Virginia Dam Defines Dereliction in Licensing


After years of directly violating license articles, failing to submit plans or reports on time or at all, not installing fish passage, failing to provide a minimum flow, and generating power despite direct orders from FERC to cease operation, the Commission has threatened to revoke the License for the Harvell project on Virginia's Appomattox River.

In its 1987 license, FERC directed the owner of the Harvell project to construct, maintain, and monitor upstream and downstream fish passage. During the relicensing process agencies determined that fish passage at the Harvell project, the first dam on the Appomattox River, would benefit striped bass, American shad, hickory shad, blueback herring, and alewife.

By 1998, the licensee had constructed half of the upstream passage facilities. A FERC inspection in 2000 demonstrated that the existing upstream passage was not operating properly as a result of low attraction flows. After several letters from FERC, the licensee finally agreed to monitor the migration season of 2001 and provide a report to FERC by spring 2002. That deadline passed and it was not until March 2003 that the licensee finally filed what amounted to an inadequate report with FERC. Further visits by FERC in 2002 revealed that the entrainment barrier component of downstream passage had been improperly installed.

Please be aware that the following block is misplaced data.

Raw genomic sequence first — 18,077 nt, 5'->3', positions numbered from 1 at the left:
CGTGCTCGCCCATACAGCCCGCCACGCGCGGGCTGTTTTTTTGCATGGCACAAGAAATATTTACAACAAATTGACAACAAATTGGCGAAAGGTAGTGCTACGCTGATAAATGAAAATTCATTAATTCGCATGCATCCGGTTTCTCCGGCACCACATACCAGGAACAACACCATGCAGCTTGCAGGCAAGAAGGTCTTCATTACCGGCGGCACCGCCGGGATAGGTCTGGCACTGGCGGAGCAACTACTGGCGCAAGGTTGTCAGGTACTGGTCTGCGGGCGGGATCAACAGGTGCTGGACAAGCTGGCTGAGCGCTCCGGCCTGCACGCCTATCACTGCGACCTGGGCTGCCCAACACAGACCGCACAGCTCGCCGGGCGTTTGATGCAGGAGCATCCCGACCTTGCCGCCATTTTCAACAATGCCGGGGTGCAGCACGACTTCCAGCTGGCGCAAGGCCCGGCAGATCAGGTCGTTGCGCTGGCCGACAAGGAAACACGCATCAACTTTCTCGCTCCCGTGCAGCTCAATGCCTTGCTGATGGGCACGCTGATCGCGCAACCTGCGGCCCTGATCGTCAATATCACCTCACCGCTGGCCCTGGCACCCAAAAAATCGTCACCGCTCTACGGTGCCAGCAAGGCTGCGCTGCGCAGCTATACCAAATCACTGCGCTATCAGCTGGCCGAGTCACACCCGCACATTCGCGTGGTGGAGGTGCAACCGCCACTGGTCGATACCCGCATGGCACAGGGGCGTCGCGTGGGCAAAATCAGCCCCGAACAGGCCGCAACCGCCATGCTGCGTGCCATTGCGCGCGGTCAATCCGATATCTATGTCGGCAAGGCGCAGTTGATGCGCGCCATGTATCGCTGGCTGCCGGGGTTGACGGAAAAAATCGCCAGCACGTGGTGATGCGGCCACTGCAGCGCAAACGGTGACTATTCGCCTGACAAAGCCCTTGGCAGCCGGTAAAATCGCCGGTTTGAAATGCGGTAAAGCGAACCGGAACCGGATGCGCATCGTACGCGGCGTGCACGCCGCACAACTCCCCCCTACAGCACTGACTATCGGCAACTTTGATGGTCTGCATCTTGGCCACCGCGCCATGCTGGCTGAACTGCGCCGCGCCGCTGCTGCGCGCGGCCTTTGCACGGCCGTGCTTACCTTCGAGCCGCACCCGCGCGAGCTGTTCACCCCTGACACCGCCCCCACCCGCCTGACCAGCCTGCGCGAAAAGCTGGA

Additionally, in summer 2000, a license violation of a minimum flow-related license article resulted in the death of 500 to 1000 fish, as documented by a residential neighbor to the project. Compliance orders directing the licensee to cease operations had no effect: the licensee generated power and nearly $38,000 in summer 1996. A civil penalty levied against the licensee remains only partially paid.

The order, issued September 15, only proposes to revoke the license. The licensee may respond within 30 days or may request an evidentiary hearing, prolonging proceedings.